An extract from Ashes of Empire: Imperial Sunset the first book in a thrilling new sci-fi series from Eric Thomson.
Imperial Sunset is the first instalment in the Ashes of Empire saga. It tells the story of a desperate attempt to stave off the darkness threatening to smother humanity’s interstellar empire and send civilisation back to the Stone Age.
“The flagship, sir — it’s gone.” Disbelief, mingled with outrage and not a little fear.
Captain Jonas Morane, commanding officer of the Imperial Starship Vanquish, turned tired, blood-shot eyes on the cruiser’s combat systems officer. His angular face bore the weary, almost resigned expression of someone who knew his life was changing forever. If they survived the next few hours or days.
“Valens’ subspace beacon vanished. She’s either been taken or destroyed.”
“I guess we’ll find out which it is when the visuals reach us. In approximately three minutes, right?”
Lieutenant Commander Annalise Creswell nodded. She was an athletic redhead whose normally bright green eyes were dulled by the stresses of fighting a losing war. Fatigue and worry lined Creswell’s pale features, giving her the appearance of someone ten years older.
“Three minutes, sir.”
Subspace radio was practically instantaneous within the confines of a star system. But it still took coherent light a second to travel three hundred thousand kilometers, and Morane’s ship was fifty-four million kilometers from the main force engaging the rebels near Toboso, the Cervantes system’s sole inhabited planet.
Vanquish, a long, wedge-shaped fast attack cruiser and its three consorts sat athwart the 197th Battle Group’s escape route, waiting for the main force to disengage from a rebel ambush so they could flee through Wormhole Cervantes Two. Hopefully toward a system still in the hands of naval units loyal to the empire, although they were getting fewer each day.
“What about the others?”
“Still transmitting.” Creswell hesitated. “Cancel that. Stilicho just went dark as well.”
“Damn.” Morane ran a hand through his short, black hair as his mind tried to deal with the rapidly deteriorating situation. Two more heavy cruisers either taken or destroyed by Admiral Loren’s rebel fleet. On top of their earlier losses.
He’d told Rear Admiral Greth, the 197th’s commanding officer, it was too risky entering the Cervantes system. The rebels surely controlled such a significant wormhole junction and were ready to attack any unwary loyalist vessels passing through. But Greth wouldn’t hear about falling back toward the imperial capital and saving his battle group’s strength until they could join others still faithful to their oaths.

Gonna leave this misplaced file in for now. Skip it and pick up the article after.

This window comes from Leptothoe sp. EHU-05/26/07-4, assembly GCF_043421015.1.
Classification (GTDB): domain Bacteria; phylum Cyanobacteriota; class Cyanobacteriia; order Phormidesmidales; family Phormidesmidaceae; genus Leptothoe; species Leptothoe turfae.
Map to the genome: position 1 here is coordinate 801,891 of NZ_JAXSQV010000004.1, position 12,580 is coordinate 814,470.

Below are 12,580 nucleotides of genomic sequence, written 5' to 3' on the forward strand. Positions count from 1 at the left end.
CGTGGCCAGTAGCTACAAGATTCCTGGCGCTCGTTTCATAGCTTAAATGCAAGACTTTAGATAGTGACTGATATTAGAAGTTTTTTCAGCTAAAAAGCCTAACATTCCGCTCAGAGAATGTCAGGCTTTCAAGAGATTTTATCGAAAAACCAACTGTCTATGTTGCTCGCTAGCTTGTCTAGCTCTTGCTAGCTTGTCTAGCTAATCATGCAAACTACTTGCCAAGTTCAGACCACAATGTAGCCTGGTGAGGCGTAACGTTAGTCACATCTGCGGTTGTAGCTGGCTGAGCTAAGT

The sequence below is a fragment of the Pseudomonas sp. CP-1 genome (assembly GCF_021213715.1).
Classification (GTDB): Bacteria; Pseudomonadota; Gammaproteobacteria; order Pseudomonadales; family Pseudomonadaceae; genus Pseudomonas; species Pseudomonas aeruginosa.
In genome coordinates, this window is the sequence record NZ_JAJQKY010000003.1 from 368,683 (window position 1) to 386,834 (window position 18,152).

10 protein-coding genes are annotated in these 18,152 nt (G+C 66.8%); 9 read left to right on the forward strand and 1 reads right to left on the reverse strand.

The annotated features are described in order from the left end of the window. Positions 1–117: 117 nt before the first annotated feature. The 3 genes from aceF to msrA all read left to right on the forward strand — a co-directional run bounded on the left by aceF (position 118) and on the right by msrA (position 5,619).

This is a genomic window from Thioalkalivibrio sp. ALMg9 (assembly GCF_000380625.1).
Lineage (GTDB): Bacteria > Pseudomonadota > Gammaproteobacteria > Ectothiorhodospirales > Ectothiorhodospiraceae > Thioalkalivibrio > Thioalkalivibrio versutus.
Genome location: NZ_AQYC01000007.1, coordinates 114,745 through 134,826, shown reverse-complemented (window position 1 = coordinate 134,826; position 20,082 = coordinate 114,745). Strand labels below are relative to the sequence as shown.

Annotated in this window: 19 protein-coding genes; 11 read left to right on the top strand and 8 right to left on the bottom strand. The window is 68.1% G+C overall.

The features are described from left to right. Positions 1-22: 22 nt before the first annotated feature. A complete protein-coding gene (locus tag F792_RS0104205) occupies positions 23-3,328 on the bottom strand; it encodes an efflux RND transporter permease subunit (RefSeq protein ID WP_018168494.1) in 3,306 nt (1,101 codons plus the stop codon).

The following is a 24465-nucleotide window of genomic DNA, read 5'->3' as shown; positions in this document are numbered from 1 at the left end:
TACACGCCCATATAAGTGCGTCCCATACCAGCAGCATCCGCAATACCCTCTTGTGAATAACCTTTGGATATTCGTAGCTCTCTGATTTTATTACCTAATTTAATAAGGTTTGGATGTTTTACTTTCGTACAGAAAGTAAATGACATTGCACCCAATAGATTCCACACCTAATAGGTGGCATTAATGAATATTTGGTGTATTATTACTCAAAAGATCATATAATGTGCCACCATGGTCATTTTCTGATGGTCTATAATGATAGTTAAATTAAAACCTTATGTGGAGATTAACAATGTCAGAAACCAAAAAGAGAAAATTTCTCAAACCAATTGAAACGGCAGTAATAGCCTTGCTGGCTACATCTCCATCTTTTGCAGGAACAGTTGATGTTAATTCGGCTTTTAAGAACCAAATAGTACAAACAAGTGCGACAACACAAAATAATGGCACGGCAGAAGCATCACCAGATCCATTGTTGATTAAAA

For the sin of objecting to aggressive action against the rebellion, Morane and his fast attack cruiser were left out of battle. Their mission was to protect the 197th’s most vulnerable units, the replenishment ship Narwhal and two frigates damaged in their previous engagement with Loren’s forces, Nicias and Myrtale. Greth considered it a punishment for lacking the right fighting spirit.
Morane, who was increasingly doubtful about the wisdom of fighting the rebellion head-on, voiced no objections. He didn’t want to court a needless death. If that made him a coward in some eyes, so be it. The empire was finished, he could feel it in his gut, and the rebellion wouldn’t fare much better. No entity born of such violent dissolution could last.
Ashes of Empire: Imperial Sunset is available now!
A bite of... Eric Thomson
Q1: Would you rather be James Bond or Batman?
Clearly James Bond. Not only do I have a fondness for martinis and an appreciation for cars, my favorite protagonist, Zack Decker hero of my Decker’s War series, is sort of a 26th century James Bond, a science fiction military intelligence agent who’s larger than life.
Q2: Have you ever written somebody you dislike into a book, just so you could make them suffer?
I’ve done so regularly. Whether they recognize themselves or not is another question altogether. But it’s not so much to make them suffer as to make them appear like fools, which is worse than a fictional death.
Q3: Have you ever written somebody you love into a book?
My two eldest dogs, a pair of lovely Yorkshire terriers who were brother and sister from different litters, passed away in 2015. Each has a cameo in one of my books. It’s my way of immortalising them as a thanks for all the love they gave me over the years. I’ll do the same for my third yorkie once his time comes.
Eric Thomson is the pen name of a retired Canadian soldier with thirty-one years of service, both in the Regular Army and the Army Reserve. He spent his Regular Army career in the Infantry and his Reserve service in the Armoured Corps. He worked for a number of years as an Information Technology specialist before retiring to become a full-time author.
Eric has been a voracious reader of science fiction, military fiction, and history all his life. He assiduously devoured the recommended Army reading list in his younger days and still occasionally returns to the classics for inspiration. Several years ago, he put fingers to keyboard and started writing his own military sci-fi, with a definite space opera slant, using many of his own experiences as a soldier as an inspiration for his stories and characters.
When he’s not writing fiction, Eric indulges in his other passions: photography, hiking and scuba diving, all of which he’s shared with his wife, who likes to call herself his #1 fan, for more than thirty years.
You can find Eric Thomson on Twitter, Goodreads, his own website and his blog.